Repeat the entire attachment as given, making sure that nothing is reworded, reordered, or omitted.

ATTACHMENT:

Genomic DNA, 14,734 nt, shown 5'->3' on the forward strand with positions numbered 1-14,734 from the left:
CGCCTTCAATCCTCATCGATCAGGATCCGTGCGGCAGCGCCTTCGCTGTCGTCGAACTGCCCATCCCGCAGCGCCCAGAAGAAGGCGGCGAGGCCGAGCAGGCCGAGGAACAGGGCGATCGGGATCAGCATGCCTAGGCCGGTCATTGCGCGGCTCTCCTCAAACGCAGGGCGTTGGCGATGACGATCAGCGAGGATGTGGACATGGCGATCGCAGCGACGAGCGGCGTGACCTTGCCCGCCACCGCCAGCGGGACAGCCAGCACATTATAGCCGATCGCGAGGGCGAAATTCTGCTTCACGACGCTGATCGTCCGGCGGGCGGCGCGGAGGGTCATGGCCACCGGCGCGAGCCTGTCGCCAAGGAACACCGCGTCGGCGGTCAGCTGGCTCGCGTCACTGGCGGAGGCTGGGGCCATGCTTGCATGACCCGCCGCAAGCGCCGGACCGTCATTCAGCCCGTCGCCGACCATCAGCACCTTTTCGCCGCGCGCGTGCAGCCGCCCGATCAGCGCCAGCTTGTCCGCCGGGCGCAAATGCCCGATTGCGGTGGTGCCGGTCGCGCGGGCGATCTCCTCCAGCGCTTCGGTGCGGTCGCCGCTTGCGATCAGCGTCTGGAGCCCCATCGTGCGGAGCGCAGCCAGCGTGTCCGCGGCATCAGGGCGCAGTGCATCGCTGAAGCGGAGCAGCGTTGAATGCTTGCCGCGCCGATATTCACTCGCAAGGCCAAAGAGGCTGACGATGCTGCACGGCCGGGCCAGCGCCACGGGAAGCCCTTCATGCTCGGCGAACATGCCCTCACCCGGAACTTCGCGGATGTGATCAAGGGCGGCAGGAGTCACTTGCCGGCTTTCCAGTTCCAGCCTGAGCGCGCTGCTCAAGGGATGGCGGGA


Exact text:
Genomic DNA, 14,734 nt, shown 5'->3' on the forward strand with positions numbered 1-14,734 from the left:
CGCCTTCAATCCTCATCGATCAGGATCCGTGCGGCAGCGCCTTCGCTGTCGTCGAACTGCCCATCCCGCAGCGCCCAGAAGAAGGCGGCGAGGCCGAGCAGGCCGAGGAACAGGGCGATCGGGATCAGCATGCCTAGGCCGGTCATTGCGCGGCTCTCCTCAAACGCAGGGCGTTGGCGATGACGATCAGCGAGGATGTGGACATGGCGATCGCAGCGACGAGCGGCGTGACCTTGCCCGCCACCGCCAGCGGGACAGCCAGCACATTATAGCCGATCGCGAGGGCGAAATTCTGCTTCACGACGCTGATCGTCCGGCGGGCGGCGCGGAGGGTCATGGCCACCGGCGCGAGCCTGTCGCCAAGGAACACCGCGTCGGCGGTCAGCTGGCTCGCGTCACTGGCGGAGGCTGGGGCCATGCTTGCATGACCCGCCGCAAGCGCCGGACCGTCATTCAGCCCGTCGCCGACCATCAGCACCTTTTCGCCGCGCGCGTGCAGCCGCCCGATCAGCGCCAGCTTGTCCGCCGGGCGCAAATGCCCGATTGCGGTGGTGCCGGTCGCGCGGGCGATCTCCTCCAGCGCTTCGGTGCGGTCGCCGCTTGCGATCAGCGTCTGGAGCCCCATCGTGCGGAGCGCAGCCAGCGTGTCCGCGGCATCAGGGCGCAGTGCATCGCTGAAGCGGAGCAGCGTTGAATGCTTGCCGCGCCGATATTCACTCGCAAGGCCAAAGAGGCTGACGATGCTGCACGGCCGGGCCAGCGCCACGGGAAGCCCTTCATGCTCGGCGAACATGCCCTCACCCGGAACTTCGCGGATGTGATCAAGGGCGGCAGGAGTCACTTGCCGGCTTTCCAGTTCCAGCCTGAGCGCGCTGCTCAAGGGATGGCGGGA